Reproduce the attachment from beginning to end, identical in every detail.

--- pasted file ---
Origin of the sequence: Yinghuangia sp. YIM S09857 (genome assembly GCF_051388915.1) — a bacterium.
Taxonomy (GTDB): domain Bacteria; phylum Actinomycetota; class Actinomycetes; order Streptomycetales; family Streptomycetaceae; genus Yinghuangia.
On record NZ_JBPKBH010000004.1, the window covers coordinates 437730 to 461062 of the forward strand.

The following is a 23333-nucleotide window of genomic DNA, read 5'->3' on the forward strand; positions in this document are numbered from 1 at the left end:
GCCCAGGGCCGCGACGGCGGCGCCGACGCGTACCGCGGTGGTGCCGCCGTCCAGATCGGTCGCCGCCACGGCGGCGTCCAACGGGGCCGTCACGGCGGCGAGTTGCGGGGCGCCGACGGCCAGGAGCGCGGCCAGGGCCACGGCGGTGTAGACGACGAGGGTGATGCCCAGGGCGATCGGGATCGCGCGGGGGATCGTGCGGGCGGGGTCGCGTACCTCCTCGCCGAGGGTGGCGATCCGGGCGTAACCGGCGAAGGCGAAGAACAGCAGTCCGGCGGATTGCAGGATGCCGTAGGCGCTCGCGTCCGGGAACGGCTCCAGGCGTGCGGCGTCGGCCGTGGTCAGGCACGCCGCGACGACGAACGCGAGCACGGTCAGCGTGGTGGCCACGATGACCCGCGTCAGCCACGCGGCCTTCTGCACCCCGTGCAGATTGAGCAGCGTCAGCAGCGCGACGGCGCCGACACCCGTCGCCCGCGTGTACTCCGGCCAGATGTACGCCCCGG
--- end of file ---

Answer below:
Origin of the sequence: Yinghuangia sp. YIM S09857 (genome assembly GCF_051388915.1) — a bacterium.
Taxonomy (GTDB): domain Bacteria; phylum Actinomycetota; class Actinomycetes; order Streptomycetales; family Streptomycetaceae; genus Yinghuangia.
On record NZ_JBPKBH010000004.1, the window covers coordinates 437730 to 461062 of the forward strand.

The following is a 23333-nucleotide window of genomic DNA, read 5'->3' on the forward strand; positions in this document are numbered from 1 at the left end:
GCCCAGGGCCGCGACGGCGGCGCCGACGCGTACCGCGGTGGTGCCGCCGTCCAGATCGGTCGCCGCCACGGCGGCGTCCAACGGGGCCGTCACGGCGGCGAGTTGCGGGGCGCCGACGGCCAGGAGCGCGGCCAGGGCCACGGCGGTGTAGACGACGAGGGTGATGCCCAGGGCGATCGGGATCGCGCGGGGGATCGTGCGGGCGGGGTCGCGTACCTCCTCGCCGAGGGTGGCGATCCGGGCGTAACCGGCGAAGGCGAAGAACAGCAGTCCGGCGGATTGCAGGATGCCGTAGGCGCTCGCGTCCGGGAACGGCTCCAGGCGTGCGGCGTCGGCCGTGGTCAGGCACGCCGCGACGACGAACGCGAGCACGGTCAGCGTGGTGGCCACGATGACCCGCGTCAGCCACGCGGCCTTCTGCACCCCGTGCAGATTGAGCAGCGTCAGCAGCGCGACGGCGCCGACACCCGTCGCCCGCGTGTACTCCGGCCAGATGTACGCCCCGG